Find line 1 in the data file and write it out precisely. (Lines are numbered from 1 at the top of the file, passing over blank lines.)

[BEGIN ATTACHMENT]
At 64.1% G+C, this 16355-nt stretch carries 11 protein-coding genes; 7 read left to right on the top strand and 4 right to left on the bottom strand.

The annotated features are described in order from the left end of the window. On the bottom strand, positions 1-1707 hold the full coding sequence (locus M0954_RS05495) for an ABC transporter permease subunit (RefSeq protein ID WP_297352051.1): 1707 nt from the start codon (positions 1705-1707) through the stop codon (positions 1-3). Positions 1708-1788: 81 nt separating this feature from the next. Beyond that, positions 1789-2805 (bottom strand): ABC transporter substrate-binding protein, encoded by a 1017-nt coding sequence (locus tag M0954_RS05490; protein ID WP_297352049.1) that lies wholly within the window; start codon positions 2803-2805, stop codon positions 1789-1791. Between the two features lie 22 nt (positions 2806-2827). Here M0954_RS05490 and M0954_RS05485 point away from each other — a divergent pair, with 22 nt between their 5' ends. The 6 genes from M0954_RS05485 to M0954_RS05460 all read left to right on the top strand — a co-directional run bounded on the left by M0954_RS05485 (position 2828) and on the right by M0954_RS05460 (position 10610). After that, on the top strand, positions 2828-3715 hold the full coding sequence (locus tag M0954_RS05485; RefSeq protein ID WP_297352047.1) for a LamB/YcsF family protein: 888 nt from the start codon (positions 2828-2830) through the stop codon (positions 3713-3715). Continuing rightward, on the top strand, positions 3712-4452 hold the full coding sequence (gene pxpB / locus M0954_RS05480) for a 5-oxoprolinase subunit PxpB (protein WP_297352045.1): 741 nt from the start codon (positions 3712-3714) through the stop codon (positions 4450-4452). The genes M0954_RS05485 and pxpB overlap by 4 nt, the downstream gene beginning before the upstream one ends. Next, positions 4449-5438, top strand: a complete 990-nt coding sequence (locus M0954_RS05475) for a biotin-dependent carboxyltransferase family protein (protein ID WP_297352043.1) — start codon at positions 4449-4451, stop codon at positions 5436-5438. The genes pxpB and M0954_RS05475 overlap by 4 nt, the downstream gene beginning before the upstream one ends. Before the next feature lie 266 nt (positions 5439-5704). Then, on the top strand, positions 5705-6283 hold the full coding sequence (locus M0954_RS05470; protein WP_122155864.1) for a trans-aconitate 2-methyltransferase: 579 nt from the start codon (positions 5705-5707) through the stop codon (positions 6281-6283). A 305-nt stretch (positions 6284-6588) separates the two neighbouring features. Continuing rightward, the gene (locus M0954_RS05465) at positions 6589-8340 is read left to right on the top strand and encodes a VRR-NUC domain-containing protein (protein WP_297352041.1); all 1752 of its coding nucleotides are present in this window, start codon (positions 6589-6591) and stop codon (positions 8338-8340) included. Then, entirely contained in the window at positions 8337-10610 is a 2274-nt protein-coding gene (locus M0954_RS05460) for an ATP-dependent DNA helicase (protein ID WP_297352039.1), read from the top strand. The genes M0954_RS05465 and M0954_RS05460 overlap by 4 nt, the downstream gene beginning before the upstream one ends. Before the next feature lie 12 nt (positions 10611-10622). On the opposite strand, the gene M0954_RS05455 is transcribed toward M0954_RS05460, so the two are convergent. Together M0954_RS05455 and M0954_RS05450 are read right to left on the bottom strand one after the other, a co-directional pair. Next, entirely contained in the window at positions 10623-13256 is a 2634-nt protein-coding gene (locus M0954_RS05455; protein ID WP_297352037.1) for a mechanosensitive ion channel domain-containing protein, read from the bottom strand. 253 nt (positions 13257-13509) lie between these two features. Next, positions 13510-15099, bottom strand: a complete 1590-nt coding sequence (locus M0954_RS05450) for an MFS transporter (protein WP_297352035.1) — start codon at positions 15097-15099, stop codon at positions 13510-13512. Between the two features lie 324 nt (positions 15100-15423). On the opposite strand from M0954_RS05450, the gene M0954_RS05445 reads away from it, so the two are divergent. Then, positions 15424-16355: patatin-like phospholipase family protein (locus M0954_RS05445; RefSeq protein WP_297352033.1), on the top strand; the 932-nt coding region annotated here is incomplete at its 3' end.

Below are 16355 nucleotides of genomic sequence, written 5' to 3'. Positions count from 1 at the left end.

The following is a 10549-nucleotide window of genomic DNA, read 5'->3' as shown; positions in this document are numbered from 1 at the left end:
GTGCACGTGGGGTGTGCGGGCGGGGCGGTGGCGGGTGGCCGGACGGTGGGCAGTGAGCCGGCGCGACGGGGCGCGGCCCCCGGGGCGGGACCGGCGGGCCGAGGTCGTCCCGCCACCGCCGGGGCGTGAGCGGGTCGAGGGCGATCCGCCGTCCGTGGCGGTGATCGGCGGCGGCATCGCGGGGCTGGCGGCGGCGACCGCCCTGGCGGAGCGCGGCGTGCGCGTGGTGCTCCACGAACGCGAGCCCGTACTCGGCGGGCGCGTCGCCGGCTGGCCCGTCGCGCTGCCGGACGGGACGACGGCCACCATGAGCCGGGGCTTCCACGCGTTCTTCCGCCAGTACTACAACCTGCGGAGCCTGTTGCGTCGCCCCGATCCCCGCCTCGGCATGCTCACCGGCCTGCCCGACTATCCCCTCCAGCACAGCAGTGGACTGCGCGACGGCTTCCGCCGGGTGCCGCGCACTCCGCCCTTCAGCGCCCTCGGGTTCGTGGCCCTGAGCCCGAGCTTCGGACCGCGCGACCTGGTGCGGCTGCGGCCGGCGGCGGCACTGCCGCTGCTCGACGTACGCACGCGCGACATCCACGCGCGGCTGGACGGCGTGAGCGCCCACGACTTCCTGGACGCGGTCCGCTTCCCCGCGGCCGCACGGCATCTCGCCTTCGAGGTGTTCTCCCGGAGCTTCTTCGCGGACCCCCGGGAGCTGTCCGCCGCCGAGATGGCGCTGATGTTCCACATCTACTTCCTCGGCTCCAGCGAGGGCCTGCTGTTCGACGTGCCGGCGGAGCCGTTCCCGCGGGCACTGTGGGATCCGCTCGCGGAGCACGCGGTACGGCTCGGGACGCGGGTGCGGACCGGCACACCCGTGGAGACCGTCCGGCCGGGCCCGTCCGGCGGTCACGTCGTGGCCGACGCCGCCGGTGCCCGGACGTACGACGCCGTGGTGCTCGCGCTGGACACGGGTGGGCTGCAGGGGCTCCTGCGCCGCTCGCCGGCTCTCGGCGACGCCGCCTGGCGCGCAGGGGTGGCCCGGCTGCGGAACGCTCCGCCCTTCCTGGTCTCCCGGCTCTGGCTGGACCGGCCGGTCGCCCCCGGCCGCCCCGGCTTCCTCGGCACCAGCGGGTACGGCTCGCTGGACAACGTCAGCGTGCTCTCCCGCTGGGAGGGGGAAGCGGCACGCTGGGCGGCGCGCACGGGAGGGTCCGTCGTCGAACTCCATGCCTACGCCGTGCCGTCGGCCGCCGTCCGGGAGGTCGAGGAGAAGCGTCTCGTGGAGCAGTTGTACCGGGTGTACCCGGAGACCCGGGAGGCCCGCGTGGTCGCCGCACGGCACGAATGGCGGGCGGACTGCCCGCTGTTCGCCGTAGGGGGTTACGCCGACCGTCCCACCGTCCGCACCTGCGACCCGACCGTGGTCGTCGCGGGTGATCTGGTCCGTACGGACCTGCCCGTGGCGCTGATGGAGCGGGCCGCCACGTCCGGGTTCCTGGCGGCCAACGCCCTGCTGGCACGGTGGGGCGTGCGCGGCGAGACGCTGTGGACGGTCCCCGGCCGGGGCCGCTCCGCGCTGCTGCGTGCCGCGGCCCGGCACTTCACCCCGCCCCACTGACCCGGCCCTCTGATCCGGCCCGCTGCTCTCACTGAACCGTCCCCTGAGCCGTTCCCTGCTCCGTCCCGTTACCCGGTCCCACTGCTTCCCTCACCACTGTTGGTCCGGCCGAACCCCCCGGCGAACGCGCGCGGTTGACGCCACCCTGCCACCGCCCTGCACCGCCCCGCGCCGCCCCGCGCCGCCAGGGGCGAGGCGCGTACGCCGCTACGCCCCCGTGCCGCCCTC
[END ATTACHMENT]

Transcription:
At 64.1% G+C, this 16355-nt stretch carries 11 protein-coding genes; 7 read left to right on the top strand and 4 right to left on the bottom strand.